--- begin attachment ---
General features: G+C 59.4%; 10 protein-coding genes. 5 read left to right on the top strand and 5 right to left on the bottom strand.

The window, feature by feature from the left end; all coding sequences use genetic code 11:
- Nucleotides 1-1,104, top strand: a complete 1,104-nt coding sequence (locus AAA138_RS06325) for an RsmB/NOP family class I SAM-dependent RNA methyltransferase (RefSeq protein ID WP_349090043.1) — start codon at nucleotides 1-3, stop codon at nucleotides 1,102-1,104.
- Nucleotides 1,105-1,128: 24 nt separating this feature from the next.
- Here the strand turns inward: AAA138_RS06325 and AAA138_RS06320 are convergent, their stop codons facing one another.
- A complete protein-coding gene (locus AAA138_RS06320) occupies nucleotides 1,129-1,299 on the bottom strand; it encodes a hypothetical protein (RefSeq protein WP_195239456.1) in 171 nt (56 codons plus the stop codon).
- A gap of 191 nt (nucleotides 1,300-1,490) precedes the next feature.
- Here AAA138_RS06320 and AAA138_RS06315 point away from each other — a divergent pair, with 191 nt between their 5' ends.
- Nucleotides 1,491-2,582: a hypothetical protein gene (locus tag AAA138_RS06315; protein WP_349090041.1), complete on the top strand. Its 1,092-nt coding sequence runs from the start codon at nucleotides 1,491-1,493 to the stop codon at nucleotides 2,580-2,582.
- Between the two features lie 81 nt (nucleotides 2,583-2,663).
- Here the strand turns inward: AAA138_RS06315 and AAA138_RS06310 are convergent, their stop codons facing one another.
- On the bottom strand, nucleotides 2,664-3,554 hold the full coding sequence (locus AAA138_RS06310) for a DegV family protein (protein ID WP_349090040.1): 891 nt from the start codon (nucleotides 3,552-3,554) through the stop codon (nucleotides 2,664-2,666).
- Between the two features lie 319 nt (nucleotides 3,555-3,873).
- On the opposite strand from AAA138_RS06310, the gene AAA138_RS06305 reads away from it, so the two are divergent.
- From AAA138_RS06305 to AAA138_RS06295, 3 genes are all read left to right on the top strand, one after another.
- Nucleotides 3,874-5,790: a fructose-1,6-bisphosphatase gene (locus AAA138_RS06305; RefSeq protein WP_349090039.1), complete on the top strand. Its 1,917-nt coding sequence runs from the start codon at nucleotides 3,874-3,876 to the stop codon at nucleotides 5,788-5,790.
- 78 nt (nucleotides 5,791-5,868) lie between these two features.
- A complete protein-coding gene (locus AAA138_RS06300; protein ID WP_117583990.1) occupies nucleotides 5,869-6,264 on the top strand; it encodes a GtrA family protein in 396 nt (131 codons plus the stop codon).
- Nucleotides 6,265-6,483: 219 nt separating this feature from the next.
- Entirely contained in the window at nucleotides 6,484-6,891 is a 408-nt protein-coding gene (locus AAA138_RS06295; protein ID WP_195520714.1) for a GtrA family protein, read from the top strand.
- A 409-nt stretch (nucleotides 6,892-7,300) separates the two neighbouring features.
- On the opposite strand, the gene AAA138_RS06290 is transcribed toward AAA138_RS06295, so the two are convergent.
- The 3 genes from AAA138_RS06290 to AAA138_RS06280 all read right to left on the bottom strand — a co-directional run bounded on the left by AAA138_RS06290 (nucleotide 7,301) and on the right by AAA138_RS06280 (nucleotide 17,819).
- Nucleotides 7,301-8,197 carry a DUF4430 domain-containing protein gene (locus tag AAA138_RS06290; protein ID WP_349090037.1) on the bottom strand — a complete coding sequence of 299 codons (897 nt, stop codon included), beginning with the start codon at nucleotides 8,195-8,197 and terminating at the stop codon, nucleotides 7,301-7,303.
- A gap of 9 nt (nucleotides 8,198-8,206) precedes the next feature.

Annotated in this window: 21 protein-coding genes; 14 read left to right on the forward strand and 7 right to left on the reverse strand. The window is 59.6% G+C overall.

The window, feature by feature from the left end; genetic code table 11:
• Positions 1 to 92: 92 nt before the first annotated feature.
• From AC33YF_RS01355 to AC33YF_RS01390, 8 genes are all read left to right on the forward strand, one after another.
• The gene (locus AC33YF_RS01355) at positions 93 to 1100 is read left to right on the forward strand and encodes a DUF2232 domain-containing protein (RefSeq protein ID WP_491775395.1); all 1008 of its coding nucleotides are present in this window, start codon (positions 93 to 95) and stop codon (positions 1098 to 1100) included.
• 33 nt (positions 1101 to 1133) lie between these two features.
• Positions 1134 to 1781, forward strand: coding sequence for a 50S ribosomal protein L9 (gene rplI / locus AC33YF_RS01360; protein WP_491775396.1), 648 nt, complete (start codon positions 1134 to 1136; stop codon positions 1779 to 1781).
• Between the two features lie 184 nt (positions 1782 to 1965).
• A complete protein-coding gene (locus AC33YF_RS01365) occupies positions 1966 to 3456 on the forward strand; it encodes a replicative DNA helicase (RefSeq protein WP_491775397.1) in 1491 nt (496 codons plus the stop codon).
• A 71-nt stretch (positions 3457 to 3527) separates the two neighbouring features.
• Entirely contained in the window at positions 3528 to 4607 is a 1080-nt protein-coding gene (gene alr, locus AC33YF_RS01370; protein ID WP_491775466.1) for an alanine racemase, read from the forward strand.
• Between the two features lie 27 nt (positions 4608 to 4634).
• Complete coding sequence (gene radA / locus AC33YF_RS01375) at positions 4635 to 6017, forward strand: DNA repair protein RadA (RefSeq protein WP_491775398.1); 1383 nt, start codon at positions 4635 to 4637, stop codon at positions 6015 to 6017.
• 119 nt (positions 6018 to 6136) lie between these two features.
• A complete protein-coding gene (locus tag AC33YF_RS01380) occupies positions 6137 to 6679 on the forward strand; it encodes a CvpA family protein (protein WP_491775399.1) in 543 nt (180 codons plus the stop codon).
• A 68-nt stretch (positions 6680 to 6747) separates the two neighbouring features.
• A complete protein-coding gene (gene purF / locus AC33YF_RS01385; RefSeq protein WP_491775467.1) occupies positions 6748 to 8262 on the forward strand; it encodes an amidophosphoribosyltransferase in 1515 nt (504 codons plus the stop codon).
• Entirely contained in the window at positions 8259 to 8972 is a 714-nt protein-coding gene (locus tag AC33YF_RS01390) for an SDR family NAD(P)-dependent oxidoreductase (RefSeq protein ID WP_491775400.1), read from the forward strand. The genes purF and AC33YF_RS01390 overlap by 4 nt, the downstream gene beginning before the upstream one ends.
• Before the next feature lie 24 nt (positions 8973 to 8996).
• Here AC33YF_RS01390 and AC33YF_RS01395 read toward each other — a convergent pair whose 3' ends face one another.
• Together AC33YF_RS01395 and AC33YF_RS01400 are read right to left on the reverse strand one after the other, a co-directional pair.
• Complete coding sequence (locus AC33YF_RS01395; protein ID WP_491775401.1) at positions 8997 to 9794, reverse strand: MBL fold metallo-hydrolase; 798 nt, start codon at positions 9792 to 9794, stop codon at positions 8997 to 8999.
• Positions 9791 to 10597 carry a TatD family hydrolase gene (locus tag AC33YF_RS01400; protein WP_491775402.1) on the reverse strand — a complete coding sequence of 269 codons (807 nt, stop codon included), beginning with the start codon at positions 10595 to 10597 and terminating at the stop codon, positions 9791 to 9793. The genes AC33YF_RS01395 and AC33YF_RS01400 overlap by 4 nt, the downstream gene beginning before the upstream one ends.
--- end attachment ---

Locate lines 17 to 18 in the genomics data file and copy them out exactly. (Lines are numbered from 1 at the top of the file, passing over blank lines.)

- 78 nt (nucleotides 5,791-5,868) lie between these two features.
- A complete protein-coding gene (locus AAA138_RS06300; protein ID WP_117583990.1) occupies nucleotides 5,869-6,264 on the top strand; it encodes a GtrA family protein in 396 nt (131 codons plus the stop codon).